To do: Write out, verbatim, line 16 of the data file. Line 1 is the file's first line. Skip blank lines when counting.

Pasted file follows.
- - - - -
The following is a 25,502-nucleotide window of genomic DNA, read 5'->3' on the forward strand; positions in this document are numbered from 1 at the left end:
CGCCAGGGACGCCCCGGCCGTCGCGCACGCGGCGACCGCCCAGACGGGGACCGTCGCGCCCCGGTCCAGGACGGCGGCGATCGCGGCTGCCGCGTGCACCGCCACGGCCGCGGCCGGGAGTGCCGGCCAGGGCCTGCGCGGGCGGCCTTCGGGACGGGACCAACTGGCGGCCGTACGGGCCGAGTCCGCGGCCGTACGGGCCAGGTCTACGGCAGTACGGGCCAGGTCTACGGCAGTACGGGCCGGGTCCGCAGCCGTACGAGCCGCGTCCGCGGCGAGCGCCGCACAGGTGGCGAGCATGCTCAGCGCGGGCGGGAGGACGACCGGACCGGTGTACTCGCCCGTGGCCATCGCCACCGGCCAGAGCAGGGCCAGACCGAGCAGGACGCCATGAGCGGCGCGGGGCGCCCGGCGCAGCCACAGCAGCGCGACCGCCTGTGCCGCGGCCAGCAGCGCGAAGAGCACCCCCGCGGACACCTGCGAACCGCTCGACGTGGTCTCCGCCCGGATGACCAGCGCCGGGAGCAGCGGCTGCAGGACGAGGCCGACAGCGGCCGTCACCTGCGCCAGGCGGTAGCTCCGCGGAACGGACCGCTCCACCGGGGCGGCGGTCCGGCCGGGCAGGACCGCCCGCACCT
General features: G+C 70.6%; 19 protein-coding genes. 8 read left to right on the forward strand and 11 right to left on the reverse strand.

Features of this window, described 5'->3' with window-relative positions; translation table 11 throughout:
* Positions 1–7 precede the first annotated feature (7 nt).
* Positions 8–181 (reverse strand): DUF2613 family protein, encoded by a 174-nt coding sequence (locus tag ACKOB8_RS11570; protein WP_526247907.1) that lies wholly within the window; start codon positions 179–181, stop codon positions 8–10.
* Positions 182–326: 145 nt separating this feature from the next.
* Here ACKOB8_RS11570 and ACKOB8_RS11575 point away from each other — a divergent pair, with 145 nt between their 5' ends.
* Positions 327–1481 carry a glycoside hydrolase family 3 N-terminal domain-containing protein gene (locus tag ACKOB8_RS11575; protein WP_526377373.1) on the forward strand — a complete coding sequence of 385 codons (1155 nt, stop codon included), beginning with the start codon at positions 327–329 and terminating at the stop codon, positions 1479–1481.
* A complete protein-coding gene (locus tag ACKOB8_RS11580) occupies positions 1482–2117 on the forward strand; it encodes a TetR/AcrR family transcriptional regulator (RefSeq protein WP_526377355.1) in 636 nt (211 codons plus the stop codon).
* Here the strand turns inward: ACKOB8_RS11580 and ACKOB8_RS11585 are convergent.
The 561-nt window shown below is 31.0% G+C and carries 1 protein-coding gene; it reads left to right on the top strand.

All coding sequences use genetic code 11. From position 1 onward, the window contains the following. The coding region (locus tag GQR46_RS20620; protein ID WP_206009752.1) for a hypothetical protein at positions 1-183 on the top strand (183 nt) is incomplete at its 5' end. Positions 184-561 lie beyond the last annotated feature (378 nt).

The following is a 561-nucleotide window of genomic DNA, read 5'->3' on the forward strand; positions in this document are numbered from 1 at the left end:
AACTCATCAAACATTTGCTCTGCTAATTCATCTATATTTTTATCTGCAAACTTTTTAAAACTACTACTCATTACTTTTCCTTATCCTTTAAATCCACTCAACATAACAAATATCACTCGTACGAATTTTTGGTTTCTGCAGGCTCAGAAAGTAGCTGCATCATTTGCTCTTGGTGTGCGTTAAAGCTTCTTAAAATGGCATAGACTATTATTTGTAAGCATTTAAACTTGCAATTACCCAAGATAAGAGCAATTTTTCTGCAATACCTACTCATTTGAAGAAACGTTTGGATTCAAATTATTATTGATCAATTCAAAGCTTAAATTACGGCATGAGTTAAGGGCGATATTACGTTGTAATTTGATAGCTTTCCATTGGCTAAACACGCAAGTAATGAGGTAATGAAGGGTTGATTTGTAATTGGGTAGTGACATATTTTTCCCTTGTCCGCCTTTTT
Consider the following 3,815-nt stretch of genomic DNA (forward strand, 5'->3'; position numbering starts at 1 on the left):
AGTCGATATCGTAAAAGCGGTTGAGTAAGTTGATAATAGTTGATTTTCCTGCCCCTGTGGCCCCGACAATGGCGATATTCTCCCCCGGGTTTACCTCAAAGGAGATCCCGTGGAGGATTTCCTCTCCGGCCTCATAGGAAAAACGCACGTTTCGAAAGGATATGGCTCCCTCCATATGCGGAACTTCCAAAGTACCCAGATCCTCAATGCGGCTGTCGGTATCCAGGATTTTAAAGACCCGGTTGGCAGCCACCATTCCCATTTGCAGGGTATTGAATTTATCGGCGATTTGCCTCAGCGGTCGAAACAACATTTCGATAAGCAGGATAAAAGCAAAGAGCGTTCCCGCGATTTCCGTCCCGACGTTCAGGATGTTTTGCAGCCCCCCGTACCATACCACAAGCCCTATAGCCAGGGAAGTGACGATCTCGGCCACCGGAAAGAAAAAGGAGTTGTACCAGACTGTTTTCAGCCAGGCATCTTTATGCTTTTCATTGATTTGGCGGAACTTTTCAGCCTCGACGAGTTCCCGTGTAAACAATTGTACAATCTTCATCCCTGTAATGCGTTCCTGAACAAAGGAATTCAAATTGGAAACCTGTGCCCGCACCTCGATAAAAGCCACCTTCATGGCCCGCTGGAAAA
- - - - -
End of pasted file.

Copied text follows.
Consider the following 3,815-nt stretch of genomic DNA (forward strand, 5'->3'; position numbering starts at 1 on the left):